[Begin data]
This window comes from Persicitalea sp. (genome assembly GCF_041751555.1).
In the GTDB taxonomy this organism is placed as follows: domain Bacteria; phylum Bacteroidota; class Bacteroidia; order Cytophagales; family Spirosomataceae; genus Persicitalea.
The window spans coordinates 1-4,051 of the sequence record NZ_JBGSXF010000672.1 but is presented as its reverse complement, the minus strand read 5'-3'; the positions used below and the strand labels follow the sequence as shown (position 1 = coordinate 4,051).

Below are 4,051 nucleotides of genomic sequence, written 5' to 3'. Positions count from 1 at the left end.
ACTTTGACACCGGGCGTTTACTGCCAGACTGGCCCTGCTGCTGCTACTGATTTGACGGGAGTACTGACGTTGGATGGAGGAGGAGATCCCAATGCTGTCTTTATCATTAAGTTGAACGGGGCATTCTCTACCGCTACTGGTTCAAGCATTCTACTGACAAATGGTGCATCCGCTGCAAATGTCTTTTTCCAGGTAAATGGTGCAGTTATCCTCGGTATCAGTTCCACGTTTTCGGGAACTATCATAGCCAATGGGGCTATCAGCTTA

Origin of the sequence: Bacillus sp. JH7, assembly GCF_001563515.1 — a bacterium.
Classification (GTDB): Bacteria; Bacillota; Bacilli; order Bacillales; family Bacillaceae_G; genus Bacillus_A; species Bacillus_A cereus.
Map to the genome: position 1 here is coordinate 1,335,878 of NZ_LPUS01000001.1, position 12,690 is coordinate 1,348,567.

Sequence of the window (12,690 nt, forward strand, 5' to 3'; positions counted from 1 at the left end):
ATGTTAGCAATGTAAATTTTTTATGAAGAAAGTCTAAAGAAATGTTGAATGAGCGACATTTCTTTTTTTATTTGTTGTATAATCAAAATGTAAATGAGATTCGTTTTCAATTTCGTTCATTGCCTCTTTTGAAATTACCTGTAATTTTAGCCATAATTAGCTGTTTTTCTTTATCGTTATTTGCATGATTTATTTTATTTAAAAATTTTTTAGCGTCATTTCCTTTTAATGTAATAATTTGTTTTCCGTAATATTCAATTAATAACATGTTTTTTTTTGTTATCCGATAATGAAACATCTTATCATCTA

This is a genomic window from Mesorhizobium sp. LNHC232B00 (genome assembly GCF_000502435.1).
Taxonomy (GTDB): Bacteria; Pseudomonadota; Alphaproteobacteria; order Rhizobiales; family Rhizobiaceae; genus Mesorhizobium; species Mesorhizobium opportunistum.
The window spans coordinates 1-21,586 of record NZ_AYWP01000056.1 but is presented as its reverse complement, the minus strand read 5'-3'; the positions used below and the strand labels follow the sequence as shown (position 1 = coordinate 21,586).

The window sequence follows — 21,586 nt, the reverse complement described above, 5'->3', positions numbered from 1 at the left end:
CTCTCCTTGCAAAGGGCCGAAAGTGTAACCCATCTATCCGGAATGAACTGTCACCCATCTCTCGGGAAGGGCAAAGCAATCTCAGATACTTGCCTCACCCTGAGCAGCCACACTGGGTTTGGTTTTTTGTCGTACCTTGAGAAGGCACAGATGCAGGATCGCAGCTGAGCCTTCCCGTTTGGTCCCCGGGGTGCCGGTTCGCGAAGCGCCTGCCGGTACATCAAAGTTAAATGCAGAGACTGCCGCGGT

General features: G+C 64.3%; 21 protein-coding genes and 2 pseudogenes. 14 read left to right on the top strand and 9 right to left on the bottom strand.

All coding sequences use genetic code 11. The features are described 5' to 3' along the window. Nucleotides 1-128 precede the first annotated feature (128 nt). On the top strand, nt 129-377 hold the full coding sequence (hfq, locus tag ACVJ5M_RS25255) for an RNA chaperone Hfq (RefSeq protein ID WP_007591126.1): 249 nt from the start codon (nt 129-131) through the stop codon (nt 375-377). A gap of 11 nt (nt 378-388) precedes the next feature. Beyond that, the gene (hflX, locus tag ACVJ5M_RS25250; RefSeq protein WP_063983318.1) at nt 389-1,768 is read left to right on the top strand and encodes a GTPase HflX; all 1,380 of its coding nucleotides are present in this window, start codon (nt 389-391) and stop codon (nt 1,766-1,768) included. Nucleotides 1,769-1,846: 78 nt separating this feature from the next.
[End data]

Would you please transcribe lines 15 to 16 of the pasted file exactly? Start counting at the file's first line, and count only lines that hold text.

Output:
CTCTCCTTGCAAAGGGCCGAAAGTGTAACCCATCTATCCGGAATGAACTGTCACCCATCTCTCGGGAAGGGCAAAGCAATCTCAGATACTTGCCTCACCCTGAGCAGCCACACTGGGTTTGGTTTTTTGTCGTACCTTGAGAAGGCACAGATGCAGGATCGCAGCTGAGCCTTCCCGTTTGGTCCCCGGGGTGCCGGTTCGCGAAGCGCCTGCCGGTACATCAAAGTTAAATGCAGAGACTGCCGCGGT

General features: G+C 64.3%; 21 protein-coding genes and 2 pseudogenes. 14 read left to right on the top strand and 9 right to left on the bottom strand.